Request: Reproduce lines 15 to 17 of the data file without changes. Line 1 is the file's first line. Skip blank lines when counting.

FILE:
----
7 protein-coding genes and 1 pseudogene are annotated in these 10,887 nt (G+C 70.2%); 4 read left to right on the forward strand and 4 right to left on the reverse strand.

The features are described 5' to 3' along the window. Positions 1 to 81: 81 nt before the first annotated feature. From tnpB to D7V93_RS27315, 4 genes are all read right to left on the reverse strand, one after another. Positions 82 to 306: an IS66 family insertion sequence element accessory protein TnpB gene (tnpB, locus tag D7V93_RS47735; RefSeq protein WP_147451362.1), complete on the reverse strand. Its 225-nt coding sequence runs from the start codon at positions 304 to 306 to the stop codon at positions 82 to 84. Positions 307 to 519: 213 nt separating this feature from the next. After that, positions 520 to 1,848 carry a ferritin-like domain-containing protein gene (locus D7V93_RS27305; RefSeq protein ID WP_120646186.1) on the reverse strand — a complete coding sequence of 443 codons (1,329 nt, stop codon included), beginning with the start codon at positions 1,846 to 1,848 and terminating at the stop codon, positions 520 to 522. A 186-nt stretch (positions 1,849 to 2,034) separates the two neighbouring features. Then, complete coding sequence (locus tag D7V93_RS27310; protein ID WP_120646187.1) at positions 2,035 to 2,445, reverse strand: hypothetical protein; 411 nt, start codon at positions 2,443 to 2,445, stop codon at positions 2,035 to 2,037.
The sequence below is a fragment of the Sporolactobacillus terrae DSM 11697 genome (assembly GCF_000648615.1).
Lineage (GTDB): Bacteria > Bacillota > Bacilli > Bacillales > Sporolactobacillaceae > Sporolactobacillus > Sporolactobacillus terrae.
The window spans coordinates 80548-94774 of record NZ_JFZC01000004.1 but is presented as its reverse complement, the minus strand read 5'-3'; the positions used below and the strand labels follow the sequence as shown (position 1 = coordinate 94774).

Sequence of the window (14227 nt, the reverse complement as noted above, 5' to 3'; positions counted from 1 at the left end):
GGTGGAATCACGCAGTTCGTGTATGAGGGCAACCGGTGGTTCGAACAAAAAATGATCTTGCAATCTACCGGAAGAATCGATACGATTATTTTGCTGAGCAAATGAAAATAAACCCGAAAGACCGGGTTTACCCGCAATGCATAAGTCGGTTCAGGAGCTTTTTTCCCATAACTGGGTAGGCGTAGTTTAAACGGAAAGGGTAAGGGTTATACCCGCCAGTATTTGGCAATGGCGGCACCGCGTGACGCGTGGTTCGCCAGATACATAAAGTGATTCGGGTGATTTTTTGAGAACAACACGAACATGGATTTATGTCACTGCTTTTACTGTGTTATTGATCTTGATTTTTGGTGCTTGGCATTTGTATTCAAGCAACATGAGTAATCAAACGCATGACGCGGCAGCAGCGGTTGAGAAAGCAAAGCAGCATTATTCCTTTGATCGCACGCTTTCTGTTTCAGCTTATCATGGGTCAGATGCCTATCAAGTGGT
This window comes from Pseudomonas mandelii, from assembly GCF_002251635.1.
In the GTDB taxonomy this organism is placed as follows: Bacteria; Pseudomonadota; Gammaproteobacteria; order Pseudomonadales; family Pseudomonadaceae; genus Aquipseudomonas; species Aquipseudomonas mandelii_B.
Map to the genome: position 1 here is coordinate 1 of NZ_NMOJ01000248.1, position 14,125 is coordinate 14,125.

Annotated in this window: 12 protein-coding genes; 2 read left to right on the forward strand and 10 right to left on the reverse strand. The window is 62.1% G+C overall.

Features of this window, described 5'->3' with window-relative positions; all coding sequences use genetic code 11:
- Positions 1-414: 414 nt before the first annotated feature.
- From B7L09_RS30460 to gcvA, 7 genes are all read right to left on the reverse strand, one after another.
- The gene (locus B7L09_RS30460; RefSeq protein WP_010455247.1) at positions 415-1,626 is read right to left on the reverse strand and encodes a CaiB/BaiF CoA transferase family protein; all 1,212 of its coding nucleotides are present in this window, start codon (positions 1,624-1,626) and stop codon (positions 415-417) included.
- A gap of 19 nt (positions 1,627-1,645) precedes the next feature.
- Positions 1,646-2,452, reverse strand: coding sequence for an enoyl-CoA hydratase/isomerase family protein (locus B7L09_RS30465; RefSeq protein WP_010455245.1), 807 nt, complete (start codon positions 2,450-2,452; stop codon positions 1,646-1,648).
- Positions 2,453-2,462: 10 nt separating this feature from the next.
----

- The gene (locus B7L09_RS30460; RefSeq protein WP_010455247.1) at positions 415-1,626 is read right to left on the reverse strand and encodes a CaiB/BaiF CoA transferase family protein; all 1,212 of its coding nucleotides are present in this window, start codon (positions 1,624-1,626) and stop codon (positions 415-417) included.
- A gap of 19 nt (positions 1,627-1,645) precedes the next feature.
- Positions 1,646-2,452, reverse strand: coding sequence for an enoyl-CoA hydratase/isomerase family protein (locus B7L09_RS30465; RefSeq protein WP_010455245.1), 807 nt, complete (start codon positions 2,450-2,452; stop codon positions 1,646-1,648).